The following story ran in the March 12, 2013, edition of the Dallas Morning News GuideLive.com. Several SMU alumni and current students are among the dancers in the mentioned performance.
March 14, 2013
By MANUEL MENDOZA
My Brother’s Keeper, Bruce Wood’s ambitious new work for an all-male cast, has been almost 20 years in the making. Men-only dances just aren’t done, so the Fort Worth choreographer had little precedent to build on.
“Don’t make it that important,” Wood says with a laugh just as he’s about to complete his long-running quest.
The men in his current company, the Bruce Wood Dance Project, along with a number of guest artists, will premiere the 75-minute piece this weekend at the Montgomery Arts Theater in downtown Dallas. It will be performed without an intermission.
Wood presented a shorter work-in-progress version as part of a mixed program at the theater last year.
Dance works for male groups have been tried before, but they’re rare. Modern dance pioneer Ted Shawn had a men’s troupe in the 1930s, and Lloyd Newson, founder of DV8 Physical Theatre, began creating what Wood calls brutal pieces for men in the ’80s.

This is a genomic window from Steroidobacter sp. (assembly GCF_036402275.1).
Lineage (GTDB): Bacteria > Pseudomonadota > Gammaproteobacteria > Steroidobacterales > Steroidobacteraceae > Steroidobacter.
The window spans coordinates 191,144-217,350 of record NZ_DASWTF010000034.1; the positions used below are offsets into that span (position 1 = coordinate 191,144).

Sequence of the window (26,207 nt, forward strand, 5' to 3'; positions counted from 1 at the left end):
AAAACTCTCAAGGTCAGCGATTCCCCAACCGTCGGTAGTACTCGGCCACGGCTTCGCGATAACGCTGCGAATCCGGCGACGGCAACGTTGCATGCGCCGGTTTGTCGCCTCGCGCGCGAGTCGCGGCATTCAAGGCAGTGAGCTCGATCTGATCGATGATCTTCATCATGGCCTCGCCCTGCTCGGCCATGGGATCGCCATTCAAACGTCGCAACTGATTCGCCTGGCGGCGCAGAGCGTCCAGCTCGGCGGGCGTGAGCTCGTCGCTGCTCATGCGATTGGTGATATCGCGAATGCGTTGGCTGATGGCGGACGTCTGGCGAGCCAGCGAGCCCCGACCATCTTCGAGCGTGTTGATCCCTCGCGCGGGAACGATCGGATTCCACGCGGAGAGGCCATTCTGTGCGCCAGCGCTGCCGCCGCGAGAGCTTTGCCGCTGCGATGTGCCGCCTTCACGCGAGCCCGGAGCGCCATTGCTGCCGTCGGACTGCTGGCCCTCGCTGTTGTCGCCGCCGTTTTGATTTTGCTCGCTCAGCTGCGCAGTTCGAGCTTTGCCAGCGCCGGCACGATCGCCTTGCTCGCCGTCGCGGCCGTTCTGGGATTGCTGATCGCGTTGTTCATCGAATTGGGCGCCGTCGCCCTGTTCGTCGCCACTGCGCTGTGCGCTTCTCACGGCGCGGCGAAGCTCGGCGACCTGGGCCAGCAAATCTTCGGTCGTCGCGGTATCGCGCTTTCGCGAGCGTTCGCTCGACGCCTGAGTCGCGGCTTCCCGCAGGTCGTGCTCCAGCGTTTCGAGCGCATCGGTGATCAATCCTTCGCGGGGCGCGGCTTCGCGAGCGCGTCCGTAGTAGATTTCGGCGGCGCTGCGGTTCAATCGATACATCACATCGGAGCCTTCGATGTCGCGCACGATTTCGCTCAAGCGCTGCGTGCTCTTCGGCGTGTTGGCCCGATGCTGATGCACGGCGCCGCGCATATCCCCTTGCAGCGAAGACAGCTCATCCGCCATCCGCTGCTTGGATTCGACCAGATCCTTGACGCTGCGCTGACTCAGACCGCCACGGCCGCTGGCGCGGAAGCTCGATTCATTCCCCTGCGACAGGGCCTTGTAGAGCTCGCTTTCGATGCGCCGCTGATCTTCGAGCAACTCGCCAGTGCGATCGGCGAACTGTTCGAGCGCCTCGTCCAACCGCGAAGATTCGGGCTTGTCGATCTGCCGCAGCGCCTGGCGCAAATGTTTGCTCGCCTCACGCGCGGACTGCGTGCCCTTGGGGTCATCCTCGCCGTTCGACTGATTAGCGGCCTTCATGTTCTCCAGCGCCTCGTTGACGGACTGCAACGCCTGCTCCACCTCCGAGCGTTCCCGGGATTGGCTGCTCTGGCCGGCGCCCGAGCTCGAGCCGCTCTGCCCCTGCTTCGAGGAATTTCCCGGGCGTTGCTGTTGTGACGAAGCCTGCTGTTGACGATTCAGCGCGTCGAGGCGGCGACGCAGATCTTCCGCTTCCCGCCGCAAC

“It’s very earthbound,” Wood says of men dancing with men, “where dancing with a woman is generally the total opposite. You get them in the air. It’s much more spiritual and romantic. But over the years, I’ve come up with enough ways to partner men, enough movement vocabulary, that I can actually make a big dance out of it. Choreographically, I find it fascinating.”
The idea initially crossed his mind when he moved his first group, the Bruce Wood Dance Company, from Austin to Fort Worth in 1997. A museum librarian had turned Wood on to photographer Duane Michals, who uses text on his pictures to tell stories.
Wood even considered starting an all-male company, but his board talked him out of it. The dance audience wants to see those soaring women, went the conventional wisdom, not men stuck to the ground.
“I thought, ‘One day I’m going to make a dance about these photographs.’ It’s one of those things you put in the back of your head,” Wood says, “and now all these years later I’m doing it.”
My Brother’s Keeper is a series of vignettes about family relationships — fathers and sons, grandfathers and grandsons, brothers. Wood brought on Theatre Three executive producer-director Jac Alder, who is 78, to adapt Michals’ words into a story told from the point of view of an elderly man looking back on his life....
Playing the younger roles are Wood company members Dallas Blagg, Albert Drake, Harry Feril, Aaron Kozak, Joshua Peugh and 18-year-old Southern Methodist University freshman Alex Druzbanski. Wood also recruited Dallas native Chris Vo of the TV series Smash and Texas Christian University graduate Domingo Estrada of the Mark Morris Dance Group as guest performers....